Steelers young LBs growing up fast
Kion Wilson got confused at times.
Vince Williams found himself flustered at one point.
And Dick LeBeau expected nothing less.
With the Steelers lacking any experienced inside linebacker to replace the lost-for-the-year Larry Foote, LeBeau decided to do the next best thing last week against the Bengals: use two to fill the job of one.
And that's what will happen against Sunday when the Steelers host the Bears at Heinz Field.
Wilson will start. Williams will play a lot. And both will be required to wear the green-dotted helmet and relay the defensive calls to a bunch of veterans who barely know their names.
“It is really tough to come in and do something like that, and that's why you don't have a lot of guys who come in as rookies and play that position,” safety Ryan Clark said. “You are young, you are just coming in and you have to do the physical things … and now you have to know all the checks and know the defenses. They weren't perfect.”
Both were taking a defensive snap for the first time in their careers, Wilson played 21 snaps and, because Wilson played more than two dozen special teams plays, Williams was on the field for nearly half of the Steelers' 84 defensive plays.
“I think they played as well as they could,” Clark said.
Williams, a rookie sixth-round pick out of Florida State, finished with seven tackles, and Wilson, a first-year player out of South Florida, had four.
But a few key communication mistakes overshadowed their otherwise good all-around play.
“We had a couple of breakdowns that were very costly,” LeBeau said.
The most costly one came in the third quarter on Giovani Bernard's go-ahead touchdown that was a result of a missed call by Wilson.
Wilson was supposed to change the strength of the formation that would've made right outside linebacker Jason Worilds drop into coverage instead of rushing the quarterback.
“We had some breakdowns,” Clark said. “I did my best to get them information to give to the front and make sure he checks to the coverages. Sometimes they heard me and sometimes they didn't, but I was trying to be as vocal as possible.”
Lawrence Timmons was supposed to be the one calling the plays before LeBeau switched that up late in the week and allowed the two young guys to do it.
“It can be difficult at times because we don't really have a simple defense,” Williams said. “Our defense does a great job of communicating, so it is just not me by myself. Now, the majority of that responsibility does fall on the buck linebacker, and I want to pride myself on being able to accomplish that job to free up the other guys and focus on their responsibilities.”
LeBeau isn't counting on either Wilson or Williams being able to separate themselves from each other for one of them to win the job outright any time soon.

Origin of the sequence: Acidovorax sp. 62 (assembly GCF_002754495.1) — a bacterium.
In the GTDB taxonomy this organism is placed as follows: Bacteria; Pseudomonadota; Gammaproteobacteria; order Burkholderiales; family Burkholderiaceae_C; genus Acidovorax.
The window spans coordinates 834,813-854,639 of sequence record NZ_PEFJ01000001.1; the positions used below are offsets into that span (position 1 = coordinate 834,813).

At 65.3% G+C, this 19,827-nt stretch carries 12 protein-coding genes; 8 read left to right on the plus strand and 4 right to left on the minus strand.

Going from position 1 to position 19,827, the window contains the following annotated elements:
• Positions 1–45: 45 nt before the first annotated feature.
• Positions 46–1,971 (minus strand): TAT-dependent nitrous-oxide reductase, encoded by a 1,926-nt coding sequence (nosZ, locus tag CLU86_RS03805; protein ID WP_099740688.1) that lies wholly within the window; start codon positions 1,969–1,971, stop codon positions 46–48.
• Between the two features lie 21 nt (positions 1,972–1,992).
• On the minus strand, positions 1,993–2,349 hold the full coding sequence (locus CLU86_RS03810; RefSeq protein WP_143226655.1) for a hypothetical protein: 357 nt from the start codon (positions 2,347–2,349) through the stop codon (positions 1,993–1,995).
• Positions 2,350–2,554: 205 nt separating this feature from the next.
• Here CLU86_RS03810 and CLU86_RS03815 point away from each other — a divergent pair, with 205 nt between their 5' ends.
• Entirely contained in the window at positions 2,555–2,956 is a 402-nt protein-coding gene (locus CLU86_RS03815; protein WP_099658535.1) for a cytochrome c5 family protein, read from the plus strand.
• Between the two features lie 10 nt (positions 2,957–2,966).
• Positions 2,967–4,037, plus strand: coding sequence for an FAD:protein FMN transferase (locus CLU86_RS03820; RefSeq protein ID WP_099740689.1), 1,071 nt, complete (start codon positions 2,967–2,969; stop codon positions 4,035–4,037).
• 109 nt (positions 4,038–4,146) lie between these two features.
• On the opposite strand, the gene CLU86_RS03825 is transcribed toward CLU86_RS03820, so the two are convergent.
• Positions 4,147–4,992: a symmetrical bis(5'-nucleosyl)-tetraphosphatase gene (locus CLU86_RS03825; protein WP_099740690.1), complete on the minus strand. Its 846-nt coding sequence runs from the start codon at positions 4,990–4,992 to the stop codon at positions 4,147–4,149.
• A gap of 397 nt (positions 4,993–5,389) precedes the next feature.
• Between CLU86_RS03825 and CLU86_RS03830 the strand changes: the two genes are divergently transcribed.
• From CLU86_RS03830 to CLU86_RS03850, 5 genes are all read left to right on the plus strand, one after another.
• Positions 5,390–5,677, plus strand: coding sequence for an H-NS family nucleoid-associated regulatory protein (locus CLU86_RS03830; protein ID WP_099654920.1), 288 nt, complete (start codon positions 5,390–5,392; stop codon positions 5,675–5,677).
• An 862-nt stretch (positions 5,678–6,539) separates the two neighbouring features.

But if one of them does, he would be more than happy to hand that starting job over to him on a full-time basis.
“If one of them clearly separates themselves from the other, they will be getting the majority of the snaps,” LeBeau said. “They are young players and are getting some on-the-job training. They are both pretty equal players right now. If one of them shows they want the full-time job, I am sure that's what Coach Tomlin will do.”
Until then, it's going to be buck linebacker by committee for the Steelers.
Show commenting policy
TribLive commenting policy
You are solely responsible for your comments and by using TribLive.com you agree to our Terms of Service.
We moderate comments. Our goal is to provide substantive commentary for a general readership. By screening submissions, we provide a space where readers can share intelligent and informed commentary that enhances the quality of our news and information.
While most comments will be posted if they are on-topic and not abusive, moderating decisions are subjective. We will make them as carefully and consistently as we can. Because of the volume of reader comments, we cannot review individual moderation decisions with readers.
We value thoughtful comments representing a range of views that make their point quickly and politely. We make an effort to protect discussions from repeated comments either by the same reader or different readers.
We follow the same standards for taste as the daily newspaper. A few things we won't tolerate: personal attacks, obscenity, vulgarity, profanity (including expletives and letters followed by dashes), commercial promotion, impersonations, incoherence, proselytizing and SHOUTING. Don't include URLs to Web sites.
We do not edit comments. They are either approved or deleted. We reserve the right to edit a comment that is quoted or excerpted in an article. In this case, we may fix spelling and punctuation.
We welcome strong opinions and criticism of our work, but we don't want comments to become bogged down with discussions of our policies and we will moderate accordingly.
We appreciate it when readers and people quoted in articles or blog posts point out errors of fact or emphasis and will investigate all assertions. But these suggestions should be sent via e-mail. To avoid distracting other readers, we won't publish comments that suggest a correction. Instead, corrections will be made in a blog post or in an article.